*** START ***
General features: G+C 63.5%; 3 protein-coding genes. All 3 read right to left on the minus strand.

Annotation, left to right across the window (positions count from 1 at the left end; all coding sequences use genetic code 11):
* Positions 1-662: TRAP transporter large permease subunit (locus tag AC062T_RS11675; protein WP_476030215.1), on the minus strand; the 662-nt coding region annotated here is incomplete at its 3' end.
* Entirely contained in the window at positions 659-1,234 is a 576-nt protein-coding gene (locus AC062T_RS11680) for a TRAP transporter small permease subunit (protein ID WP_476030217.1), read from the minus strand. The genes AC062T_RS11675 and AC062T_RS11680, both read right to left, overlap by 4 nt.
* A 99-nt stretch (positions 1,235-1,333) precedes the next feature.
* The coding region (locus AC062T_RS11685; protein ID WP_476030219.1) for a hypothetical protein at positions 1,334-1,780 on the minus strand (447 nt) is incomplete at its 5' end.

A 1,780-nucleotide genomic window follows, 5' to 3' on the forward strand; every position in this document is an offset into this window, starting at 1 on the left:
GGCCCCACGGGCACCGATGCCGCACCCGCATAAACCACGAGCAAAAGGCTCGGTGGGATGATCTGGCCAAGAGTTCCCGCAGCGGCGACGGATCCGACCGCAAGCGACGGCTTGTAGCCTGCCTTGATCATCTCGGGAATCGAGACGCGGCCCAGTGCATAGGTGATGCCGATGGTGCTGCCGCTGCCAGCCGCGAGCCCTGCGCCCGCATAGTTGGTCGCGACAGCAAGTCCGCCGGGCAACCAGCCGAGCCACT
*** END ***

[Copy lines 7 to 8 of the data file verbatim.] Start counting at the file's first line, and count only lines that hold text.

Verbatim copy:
A 1,780-nucleotide genomic window follows, 5' to 3' on the forward strand; every position in this document is an offset into this window, starting at 1 on the left:
GGCCCCACGGGCACCGATGCCGCACCCGCATAAACCACGAGCAAAAGGCTCGGTGGGATGATCTGGCCAAGAGTTCCCGCAGCGGCGACGGATCCGACCGCAAGCGACGGCTTGTAGCCTGCCTTGATCATCTCGGGAATCGAGACGCGGCCCAGTGCATAGGTGATGCCGATGGTGCTGCCGCTGCCAGCCGCGAGCCCTGCGCCCGCATAGTTGGTCGCGACAGCAAGTCCGCCGGGCAACCAGCCGAGCCACT